The appellants have argued that because there was a provision in the contract that the property should not under any circumstances "be regarded as fixtures to the realty upon which same shall be placed or attached" there could be no effective filing of the contract under § 67. This agreement by them in no way changes the fact that the property was affixed to the realty as found nor did it alter the provisions of the New York Law in respect to the effect of such attachment on the way the contract should be filed for record. Title in the vendor was reserved by the terms of the contract and was, of course, effective as the parties to it whether or not there was any filing. As to all others, the filing gave sufficient notice no matter how the parties had agreed to regard the property after it was so affixed to the realty.

Since the conditional vendor held the title to the property at the time the debtor's petition was filed, it could be reclaimed as the judge below held. In re Lake's Laundry, Inc., 79 F.2d 326, 102 A.L.R. 247; Matter of Burgemeister Brewing Co., 7 Cir., 84 F.2d 388. The debtor was at most entitled only to have the claimants restrained from interfering with the property until its status could be determined and that time has now passed.

The conditional vendor's right to the occupancy of the premises to remove or sell its property flows from the provosions of the lease as a consequence of the debtor's default under the contract. The lease gave the conditional seller the right to enter and take over the term upon fulfilling the lessee's obligations to the landlord. It, and the landlordhs release which was given as the contract required, were plainly designed to prevent the landlord reentering and disposing of the conditional vendor's property to the injury of the vendor. In accordance with the provisions of the contract, the lease was in fact delivered to the conditional vendor "to be held by it until all notes have been paid and to be taken over by seller for its use and purposes without charge or liability therefor if purchase defaults in the payment of any ote or notes". This assignment of the term, effective upon default at the election of the conditional vendor, though perhaps somewhat unusual, was to enable the vendor to protect its property if need for that should arise after the purchaserhs default. Upon debtor's default under the lease, the landlord could have reentered despite the reoroganization proceedings and the debtor has no just complaint because the conditional vendor has been allowed to take over the term upon assumption of its liabilities.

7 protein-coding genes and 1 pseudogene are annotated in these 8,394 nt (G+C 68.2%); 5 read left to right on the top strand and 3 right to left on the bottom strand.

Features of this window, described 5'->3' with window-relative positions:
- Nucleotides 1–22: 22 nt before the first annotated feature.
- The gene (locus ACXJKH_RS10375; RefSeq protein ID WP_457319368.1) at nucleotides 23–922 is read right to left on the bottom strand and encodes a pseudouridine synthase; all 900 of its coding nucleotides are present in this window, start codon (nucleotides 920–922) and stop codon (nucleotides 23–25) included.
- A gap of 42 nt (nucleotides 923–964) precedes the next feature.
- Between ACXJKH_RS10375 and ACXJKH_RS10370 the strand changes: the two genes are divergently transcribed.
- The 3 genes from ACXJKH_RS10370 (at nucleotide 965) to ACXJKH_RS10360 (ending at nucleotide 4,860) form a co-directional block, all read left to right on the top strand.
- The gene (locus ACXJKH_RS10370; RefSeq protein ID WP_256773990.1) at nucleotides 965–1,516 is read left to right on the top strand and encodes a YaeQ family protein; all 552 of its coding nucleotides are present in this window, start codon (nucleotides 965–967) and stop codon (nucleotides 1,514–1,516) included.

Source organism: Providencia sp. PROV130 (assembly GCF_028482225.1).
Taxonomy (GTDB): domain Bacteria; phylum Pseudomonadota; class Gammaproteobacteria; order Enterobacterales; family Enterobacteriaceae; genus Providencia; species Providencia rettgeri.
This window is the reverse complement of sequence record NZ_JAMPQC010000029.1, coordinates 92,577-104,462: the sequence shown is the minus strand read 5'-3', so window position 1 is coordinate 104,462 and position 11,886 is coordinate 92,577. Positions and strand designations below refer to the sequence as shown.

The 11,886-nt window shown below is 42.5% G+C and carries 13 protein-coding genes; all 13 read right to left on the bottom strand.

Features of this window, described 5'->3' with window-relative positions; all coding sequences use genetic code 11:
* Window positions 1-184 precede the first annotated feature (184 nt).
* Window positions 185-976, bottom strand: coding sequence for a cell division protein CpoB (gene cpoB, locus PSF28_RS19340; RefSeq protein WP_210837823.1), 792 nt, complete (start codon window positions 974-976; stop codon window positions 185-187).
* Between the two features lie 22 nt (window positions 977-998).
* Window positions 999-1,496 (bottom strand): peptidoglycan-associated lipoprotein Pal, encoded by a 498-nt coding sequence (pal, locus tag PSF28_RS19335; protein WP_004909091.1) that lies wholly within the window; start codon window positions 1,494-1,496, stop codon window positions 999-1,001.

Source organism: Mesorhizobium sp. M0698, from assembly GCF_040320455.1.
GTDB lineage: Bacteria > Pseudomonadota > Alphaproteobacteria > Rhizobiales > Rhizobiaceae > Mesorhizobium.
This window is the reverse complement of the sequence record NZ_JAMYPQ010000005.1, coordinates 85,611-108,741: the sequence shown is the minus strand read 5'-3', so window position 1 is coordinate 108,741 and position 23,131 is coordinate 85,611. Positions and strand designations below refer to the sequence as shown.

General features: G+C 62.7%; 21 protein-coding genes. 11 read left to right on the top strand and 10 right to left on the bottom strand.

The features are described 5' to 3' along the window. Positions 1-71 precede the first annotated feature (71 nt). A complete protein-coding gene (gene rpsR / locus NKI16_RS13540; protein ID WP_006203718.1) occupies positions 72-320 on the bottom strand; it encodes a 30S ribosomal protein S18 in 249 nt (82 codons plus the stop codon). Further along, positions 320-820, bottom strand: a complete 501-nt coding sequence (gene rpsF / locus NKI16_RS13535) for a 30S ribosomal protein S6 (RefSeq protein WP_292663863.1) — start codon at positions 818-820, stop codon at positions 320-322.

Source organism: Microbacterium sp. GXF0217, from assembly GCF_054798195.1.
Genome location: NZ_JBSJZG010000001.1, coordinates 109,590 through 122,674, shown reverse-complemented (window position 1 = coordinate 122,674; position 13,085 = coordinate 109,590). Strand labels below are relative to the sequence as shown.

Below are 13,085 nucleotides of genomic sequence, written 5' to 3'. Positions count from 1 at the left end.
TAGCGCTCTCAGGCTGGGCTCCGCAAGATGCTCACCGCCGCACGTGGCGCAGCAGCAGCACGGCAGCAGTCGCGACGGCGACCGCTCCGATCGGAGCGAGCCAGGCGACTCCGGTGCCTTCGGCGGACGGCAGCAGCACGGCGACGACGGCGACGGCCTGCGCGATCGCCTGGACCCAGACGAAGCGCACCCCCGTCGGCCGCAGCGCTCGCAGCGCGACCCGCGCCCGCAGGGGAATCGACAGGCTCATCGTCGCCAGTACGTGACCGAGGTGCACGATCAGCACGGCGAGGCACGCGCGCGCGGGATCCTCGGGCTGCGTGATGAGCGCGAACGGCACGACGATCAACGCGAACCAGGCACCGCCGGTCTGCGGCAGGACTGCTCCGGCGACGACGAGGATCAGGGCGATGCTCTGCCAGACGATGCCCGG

The appellants insist that because the parties stipulated at the trial that thee was due on the contract approximately $5000 "subject to a more accurate computation in the event that such computation is required" taht the order below should at least be modified so as to permit the debtor to discharge its entire liability to the appellees by the payment of $5,000 and be thus freed from the necessity for surrendering the property and possession of the premises. The stipulation itself shows that it was not intended to be a firm agreement that the amount due was exactly $5,000. It was apparently made to avoid the need otherwise to prove the debtor's default for the purpose of the reclamation proceeding. There should be an accounting to determine the exact amount due and the debtor should be given a reasonable time to pay that if it cares to do so. If such payment is not made the debtor should be required to surrender the possession of the property conditionally sold and of the occupancy of the premises.

Order affirmed and cause remanded for further proceedings in conformity to this opinion.

CLARK, Circuit Judge, concurs.

CLARK, Circuit Judge (concurring).

The debtor's petition for an arrangement was filed December 27, 1938; the conditional vendor's petition to reclaim, early the following April. After the adverse judgment below, the debtor secured a stay, which is now in effect continued until the exact amount due the vendor is determined and the debtor has had a reasonable time to pay it. That is certainly all the grace the debtor can possibly claim; and if it cannot then take care of this obligation, it must, of course, surrender possession. But I desire to point out how this demonstrates that in practice In re Lake's Laundryh, Inc., 2 Cir., 79 F.2d 326, 102 A.L.R. 247, does not force as prompt a surrender of possession to a conditional vendor as some commentators have though,*fn1 and that power does exist in a reorganization court to make such stays as are not unreasonable in the light of the vendor's legal priority. And in re Burgemeister Brewing Co., 7 Cir., 84 F.2d 388, 389, said as much. Cf. 11 U.S.C.A. §§ 516, 548, 741; Lincoln-Alliance Bank & trust Co. v. Dye, 2 Cir., 108 F.2d 38.